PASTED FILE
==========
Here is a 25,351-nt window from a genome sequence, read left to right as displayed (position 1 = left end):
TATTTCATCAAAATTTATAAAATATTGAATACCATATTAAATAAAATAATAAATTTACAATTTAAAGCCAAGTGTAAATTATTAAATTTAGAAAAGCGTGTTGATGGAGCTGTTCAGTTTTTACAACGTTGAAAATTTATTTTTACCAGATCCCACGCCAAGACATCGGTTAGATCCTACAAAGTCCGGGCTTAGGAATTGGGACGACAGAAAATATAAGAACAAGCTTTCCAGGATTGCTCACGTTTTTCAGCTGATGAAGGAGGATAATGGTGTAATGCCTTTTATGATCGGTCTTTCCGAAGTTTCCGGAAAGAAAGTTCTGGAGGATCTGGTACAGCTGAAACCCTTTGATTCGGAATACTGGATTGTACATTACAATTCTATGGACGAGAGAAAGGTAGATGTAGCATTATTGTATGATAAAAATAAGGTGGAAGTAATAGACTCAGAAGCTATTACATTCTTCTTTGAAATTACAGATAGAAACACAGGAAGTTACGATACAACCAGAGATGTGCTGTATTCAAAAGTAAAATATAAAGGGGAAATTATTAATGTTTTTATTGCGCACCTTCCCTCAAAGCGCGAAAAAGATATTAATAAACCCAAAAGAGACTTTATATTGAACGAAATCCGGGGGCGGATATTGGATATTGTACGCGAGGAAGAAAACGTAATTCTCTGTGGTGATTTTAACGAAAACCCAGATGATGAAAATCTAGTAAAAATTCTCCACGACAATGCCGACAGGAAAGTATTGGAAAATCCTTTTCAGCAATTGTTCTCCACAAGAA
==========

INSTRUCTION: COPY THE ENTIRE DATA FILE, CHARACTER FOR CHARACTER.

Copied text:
Here is a 25,351-nt window from a genome sequence, read left to right as displayed (position 1 = left end):
TATTTCATCAAAATTTATAAAATATTGAATACCATATTAAATAAAATAATAAATTTACAATTTAAAGCCAAGTGTAAATTATTAAATTTAGAAAAGCGTGTTGATGGAGCTGTTCAGTTTTTACAACGTTGAAAATTTATTTTTACCAGATCCCACGCCAAGACATCGGTTAGATCCTACAAAGTCCGGGCTTAGGAATTGGGACGACAGAAAATATAAGAACAAGCTTTCCAGGATTGCTCACGTTTTTCAGCTGATGAAGGAGGATAATGGTGTAATGCCTTTTATGATCGGTCTTTCCGAAGTTTCCGGAAAGAAAGTTCTGGAGGATCTGGTACAGCTGAAACCCTTTGATTCGGAATACTGGATTGTACATTACAATTCTATGGACGAGAGAAAGGTAGATGTAGCATTATTGTATGATAAAAATAAGGTGGAAGTAATAGACTCAGAAGCTATTACATTCTTCTTTGAAATTACAGATAGAAACACAGGAAGTTACGATACAACCAGAGATGTGCTGTATTCAAAAGTAAAATATAAAGGGGAAATTATTAATGTTTTTATTGCGCACCTTCCCTCAAAGCGCGAAAAAGATATTAATAAACCCAAAAGAGACTTTATATTGAACGAAATCCGGGGGCGGATATTGGATATTGTACGCGAGGAAGAAAACGTAATTCTCTGTGGTGATTTTAACGAAAACCCAGATGATGAAAATCTAGTAAAAATTCTCCACGACAATGCCGACAGGAAAGTATTGGAAAATCCTTTTCAGCAATTGTTCTCCACAAGAA